Advertisement
YOU ARE HERE: LAT HomeCollections

'Look at the Birdie'

October 18, 2009|Kurt Vonnegut

I was sitting in a bar one night, talking rather loudly about a person I hated -- and a man with a beard sat down beside me, and he said amiably, "Why don't you have him killed?"

"I've thought of it," I said. "Don't think I haven't."

"Let me help you to think about it clearly," he said. His voice was deep. His beak was large. He wore a black mohair suit and a black string tie. His little red mouth was obscene. "You're looking at the situation through a red haze of hate," he said. "What you need are the calm, wise services of a murder counselor, who can plan the job for you, and save you an unnecessary trip to the hot squat."

"Where do I find one?" I said.

"You've found one," he said.

"You're crazy," I said.

"That's right," he said. "I've been in and out of mental institutions all my life. That makes my services all the more appealing. If I were ever to testify against you, your lawyer would have no trouble establishing that I was a well-known nut, and a convicted felon besides."

"What was the felony?" I said.

"A little thing -- practicing medicine without a license," he said.

"Not murder then?" I said.

"No," he said, "but that doesn't mean I haven't murdered. As a matter of fact, I murdered almost everyone who had anything to do with convicting me of practicing medicine without a license." He looked at the ceiling, did some mental arithmetic. "Twenty-two, twenty-three people -- maybe more," he said. "Maybe more. I've killed them over a period of years, and I haven't read the papers every single day."

"You black out when you kill, do you," I said, "and wake up the next morning, and read that you've struck again?"

"No, no, no, no, no," he said. "No, no, no, no, no. I killed many of those people while I was cozily tucked away in prison. You see," he said, "I use the cat-over-the-wall technique, a technique I recommend to you."

"This is a new technique?" I said.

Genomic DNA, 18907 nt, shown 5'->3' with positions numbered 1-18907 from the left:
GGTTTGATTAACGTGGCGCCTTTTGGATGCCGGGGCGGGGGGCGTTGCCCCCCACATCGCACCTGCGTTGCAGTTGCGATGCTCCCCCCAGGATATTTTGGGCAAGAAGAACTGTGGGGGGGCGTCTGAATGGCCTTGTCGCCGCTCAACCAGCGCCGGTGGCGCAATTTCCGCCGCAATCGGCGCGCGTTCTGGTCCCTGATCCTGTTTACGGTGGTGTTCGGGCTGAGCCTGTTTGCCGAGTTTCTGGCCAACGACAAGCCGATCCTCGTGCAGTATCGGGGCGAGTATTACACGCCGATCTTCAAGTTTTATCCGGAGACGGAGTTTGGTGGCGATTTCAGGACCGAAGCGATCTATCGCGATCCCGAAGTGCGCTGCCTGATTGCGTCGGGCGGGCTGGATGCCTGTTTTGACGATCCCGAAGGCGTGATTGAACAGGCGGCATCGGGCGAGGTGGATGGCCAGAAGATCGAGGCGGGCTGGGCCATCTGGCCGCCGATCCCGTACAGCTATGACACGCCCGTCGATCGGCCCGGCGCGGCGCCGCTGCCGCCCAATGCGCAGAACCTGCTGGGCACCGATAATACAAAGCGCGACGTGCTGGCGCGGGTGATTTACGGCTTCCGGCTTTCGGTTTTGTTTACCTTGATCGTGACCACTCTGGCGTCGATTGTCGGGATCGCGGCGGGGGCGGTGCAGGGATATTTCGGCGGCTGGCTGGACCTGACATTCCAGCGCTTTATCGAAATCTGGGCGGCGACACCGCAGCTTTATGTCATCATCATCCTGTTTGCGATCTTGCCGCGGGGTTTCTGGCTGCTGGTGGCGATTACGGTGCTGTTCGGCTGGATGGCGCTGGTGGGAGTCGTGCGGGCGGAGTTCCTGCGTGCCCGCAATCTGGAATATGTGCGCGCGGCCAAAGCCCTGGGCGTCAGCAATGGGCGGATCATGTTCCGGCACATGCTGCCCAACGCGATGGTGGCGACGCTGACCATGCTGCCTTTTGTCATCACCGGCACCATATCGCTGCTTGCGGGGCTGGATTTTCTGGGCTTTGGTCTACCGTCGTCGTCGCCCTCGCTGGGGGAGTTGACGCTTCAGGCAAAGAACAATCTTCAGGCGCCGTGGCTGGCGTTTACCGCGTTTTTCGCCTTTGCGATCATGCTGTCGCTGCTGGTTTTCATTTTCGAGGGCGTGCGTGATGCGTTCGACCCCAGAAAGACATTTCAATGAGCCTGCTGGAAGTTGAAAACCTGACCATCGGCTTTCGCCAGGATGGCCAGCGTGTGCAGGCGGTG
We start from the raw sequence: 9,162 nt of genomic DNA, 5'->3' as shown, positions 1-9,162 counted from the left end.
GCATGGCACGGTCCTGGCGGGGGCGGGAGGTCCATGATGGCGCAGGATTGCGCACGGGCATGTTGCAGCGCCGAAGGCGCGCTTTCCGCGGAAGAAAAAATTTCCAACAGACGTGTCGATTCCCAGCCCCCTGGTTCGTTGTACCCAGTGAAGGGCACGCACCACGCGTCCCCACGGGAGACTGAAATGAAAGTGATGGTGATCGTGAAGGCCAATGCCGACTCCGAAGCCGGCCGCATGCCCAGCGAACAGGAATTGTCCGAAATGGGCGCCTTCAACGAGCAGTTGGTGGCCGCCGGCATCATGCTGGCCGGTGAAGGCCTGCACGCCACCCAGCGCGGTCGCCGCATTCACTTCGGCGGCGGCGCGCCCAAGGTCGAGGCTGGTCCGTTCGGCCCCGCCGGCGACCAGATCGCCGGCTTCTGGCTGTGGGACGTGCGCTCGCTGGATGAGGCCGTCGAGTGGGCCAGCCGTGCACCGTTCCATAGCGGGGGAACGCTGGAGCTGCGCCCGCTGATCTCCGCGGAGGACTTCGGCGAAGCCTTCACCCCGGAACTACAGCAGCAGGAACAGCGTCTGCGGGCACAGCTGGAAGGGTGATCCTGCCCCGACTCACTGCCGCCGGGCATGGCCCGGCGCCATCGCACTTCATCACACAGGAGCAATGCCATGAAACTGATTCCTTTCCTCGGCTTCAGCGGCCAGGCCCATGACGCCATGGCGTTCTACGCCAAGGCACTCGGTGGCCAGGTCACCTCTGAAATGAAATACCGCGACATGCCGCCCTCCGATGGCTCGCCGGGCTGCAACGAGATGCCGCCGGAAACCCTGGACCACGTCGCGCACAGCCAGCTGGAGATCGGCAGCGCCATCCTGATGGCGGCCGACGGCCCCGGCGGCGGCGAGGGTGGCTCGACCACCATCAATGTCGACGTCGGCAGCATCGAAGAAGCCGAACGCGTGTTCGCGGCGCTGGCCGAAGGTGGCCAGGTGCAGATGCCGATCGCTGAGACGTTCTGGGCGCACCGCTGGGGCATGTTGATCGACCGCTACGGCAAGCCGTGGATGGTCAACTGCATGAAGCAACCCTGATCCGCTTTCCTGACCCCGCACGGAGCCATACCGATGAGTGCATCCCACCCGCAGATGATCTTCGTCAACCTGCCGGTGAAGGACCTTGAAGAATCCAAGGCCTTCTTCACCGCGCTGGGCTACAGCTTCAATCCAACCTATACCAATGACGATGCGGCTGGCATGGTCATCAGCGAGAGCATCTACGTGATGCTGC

"I like to think that it is," he said. He shook his head. "But it's so obvious, I can't believe that I was the first to think of it. After all, murdering's an old, old trade."

"You use a cat?" I said.

"Only as an analogy," he said. "You see," he said, "a very interesting legal question is raised when a man, for one reason or another, throws a cat over a wall. If the cat lands on a person, claws his eyes out, is the cat thrower responsible?"

"Certainly," I said.

"Good," he said. "Now then -- if the cat lands on nobody, but claws someone 10 minutes after being thrown, is the cat thrower responsible?"

"No," I said.

"That," he said, "is the high art of the cat-over-the-wall technique for carefree murder."

"Time bombs?" I said.

"No, no, no," he said, pitying my feeble imagination.

"Slow poisons? Germs?" I said.

"No," he said. "And your next and final guess I already know: killers for hire from out of town." He sat back, pleased with himself. "Maybe I really did invent this thing."

"I give up," I said.

"Before I tell you," he said, "you've got to let my wife take your picture." He pointed his wife out to me. She was a scrawny, thin-lipped woman with raddled hair and bad teeth. She was sitting in a booth with an untouched beer before her. She was obviously a lunatic herself, watching us with the harrowing cuteness of schizophrenia. I saw that she had a Rolleiflex with flashgun attached on the seat beside her.

At a signal from her husband, she came over and prepared to take my picture. "Look at the birdie," she said.

"I don't want my picture taken," I said.

"Say cheese," she said, and the flashgun went off.

When my eyes got used to darkness of the bar again, I saw the woman scuttling out the door.

"What the hell is this?" I said, standing up.

"Calm yourself. Sit down," he said. "You've had your picture taken. That's all."

"What's she going to do with it?" I said.

"Develop it," he said.

"And then what?" I said.

"Paste it in our picture album," he said, "in our treasure house of golden memories."

"Is this some kind of blackmail?" I said.

"Did she photograph you doing anything you shouldn't be doing?" he said.

"I want that picture," I said.

"You're not superstitious, are you?" he said.

"Superstitious?" I said.

"Some people believe that, if their picture is taken," he said, "the camera captures a little piece of their soul."

"I want to know what's going on," I said.

"Sit down and I'll tell you," he said.

"Make it good, and make it quick," I said.

"Good and quick it shall be, my friend," he said. "My name is Felix Koradubian. Does the name ring a bell?"

"No," I said.

"I practiced psychiatry in this city for seven years," he said. "Group psychiatry was my technique. I practiced in the round, mirror-lined ballroom of a stucco castle between a used car lot and a colored funeral home."

"I remember now," I said.

"Good," he said. "For your sake, I'd hate to have you think I was a liar."

"You were run in for quackery," I said.

"Quite right," he said.

"You hadn't even finished high school," I said.

Advertisement
Los Angeles Times Articles
|
|
|